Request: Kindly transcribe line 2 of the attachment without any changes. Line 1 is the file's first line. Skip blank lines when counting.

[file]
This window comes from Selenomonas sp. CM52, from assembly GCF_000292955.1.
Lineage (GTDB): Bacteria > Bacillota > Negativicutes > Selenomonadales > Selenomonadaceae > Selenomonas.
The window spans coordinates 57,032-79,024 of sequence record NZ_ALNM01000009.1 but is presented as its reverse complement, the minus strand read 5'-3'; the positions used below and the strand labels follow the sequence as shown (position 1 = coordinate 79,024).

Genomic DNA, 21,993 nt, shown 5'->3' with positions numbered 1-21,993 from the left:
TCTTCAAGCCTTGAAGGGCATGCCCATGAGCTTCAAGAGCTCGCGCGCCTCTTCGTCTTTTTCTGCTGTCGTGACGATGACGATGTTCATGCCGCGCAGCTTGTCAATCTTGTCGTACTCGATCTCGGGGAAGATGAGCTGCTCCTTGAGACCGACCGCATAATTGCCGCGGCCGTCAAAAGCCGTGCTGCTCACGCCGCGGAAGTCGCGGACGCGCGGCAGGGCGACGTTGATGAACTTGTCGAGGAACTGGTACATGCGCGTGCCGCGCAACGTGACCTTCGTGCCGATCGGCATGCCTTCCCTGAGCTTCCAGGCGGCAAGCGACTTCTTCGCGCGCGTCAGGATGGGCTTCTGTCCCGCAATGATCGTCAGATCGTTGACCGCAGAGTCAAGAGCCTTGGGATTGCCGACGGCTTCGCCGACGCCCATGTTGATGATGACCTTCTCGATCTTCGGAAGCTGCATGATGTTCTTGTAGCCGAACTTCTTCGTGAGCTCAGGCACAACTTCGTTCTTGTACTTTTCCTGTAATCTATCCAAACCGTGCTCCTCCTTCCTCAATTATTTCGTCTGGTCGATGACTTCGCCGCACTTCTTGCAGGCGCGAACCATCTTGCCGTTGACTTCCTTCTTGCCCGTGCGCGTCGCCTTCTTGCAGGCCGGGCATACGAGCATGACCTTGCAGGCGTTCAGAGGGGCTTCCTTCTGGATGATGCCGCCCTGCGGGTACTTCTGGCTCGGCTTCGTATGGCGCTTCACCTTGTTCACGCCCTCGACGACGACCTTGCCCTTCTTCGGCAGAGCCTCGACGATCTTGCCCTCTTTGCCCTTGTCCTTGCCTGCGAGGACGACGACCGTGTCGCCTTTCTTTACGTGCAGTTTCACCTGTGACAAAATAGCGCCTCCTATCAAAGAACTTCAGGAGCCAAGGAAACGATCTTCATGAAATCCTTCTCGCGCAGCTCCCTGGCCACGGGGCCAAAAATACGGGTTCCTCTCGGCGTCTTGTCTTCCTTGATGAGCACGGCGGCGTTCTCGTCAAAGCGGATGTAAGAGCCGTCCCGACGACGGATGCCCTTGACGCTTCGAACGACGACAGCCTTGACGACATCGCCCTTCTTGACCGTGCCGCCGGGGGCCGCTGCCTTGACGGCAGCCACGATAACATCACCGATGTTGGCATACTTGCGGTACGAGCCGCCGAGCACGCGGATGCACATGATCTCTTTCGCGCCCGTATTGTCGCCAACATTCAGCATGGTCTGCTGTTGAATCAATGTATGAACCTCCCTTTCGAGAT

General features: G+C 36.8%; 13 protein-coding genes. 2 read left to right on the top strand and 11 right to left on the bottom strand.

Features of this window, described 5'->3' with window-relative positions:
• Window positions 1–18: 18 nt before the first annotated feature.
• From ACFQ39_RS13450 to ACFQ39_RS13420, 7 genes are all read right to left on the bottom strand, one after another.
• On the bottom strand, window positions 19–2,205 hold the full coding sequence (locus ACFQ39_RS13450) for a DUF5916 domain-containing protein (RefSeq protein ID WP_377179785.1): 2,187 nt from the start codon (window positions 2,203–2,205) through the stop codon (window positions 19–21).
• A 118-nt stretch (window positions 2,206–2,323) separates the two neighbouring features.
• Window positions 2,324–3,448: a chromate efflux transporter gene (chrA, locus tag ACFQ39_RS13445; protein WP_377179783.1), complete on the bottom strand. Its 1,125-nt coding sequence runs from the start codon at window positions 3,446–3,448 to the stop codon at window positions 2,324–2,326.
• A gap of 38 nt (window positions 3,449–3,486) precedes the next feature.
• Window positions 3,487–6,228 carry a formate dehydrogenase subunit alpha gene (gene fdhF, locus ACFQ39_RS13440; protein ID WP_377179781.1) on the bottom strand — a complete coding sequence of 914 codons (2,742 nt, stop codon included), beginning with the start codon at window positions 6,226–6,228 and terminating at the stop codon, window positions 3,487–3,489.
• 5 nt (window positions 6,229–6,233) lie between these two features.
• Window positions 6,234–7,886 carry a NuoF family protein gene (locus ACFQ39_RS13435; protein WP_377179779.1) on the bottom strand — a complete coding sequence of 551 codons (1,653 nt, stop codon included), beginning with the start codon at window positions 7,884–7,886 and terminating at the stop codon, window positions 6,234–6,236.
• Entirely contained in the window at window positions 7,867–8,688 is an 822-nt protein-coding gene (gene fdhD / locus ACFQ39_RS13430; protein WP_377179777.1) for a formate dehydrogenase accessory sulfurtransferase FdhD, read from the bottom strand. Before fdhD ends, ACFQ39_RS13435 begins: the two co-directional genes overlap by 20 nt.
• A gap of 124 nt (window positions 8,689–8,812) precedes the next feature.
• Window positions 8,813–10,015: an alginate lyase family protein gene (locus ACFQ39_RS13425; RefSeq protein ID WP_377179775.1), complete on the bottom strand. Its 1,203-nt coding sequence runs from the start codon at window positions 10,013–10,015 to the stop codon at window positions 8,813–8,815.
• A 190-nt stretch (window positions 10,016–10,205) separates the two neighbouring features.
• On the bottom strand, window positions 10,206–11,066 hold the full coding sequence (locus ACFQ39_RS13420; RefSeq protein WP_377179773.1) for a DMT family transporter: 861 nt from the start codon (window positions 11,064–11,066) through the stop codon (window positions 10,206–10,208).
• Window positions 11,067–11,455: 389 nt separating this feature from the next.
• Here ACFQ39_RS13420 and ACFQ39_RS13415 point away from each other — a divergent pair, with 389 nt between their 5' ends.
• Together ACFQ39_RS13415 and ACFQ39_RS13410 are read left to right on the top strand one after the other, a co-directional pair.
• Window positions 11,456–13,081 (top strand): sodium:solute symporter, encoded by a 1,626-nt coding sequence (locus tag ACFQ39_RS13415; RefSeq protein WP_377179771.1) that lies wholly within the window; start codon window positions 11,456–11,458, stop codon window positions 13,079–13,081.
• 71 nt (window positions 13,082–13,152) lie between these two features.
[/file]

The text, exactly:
Lineage (GTDB): Bacteria > Bacillota > Negativicutes > Selenomonadales > Selenomonadaceae > Selenomonas.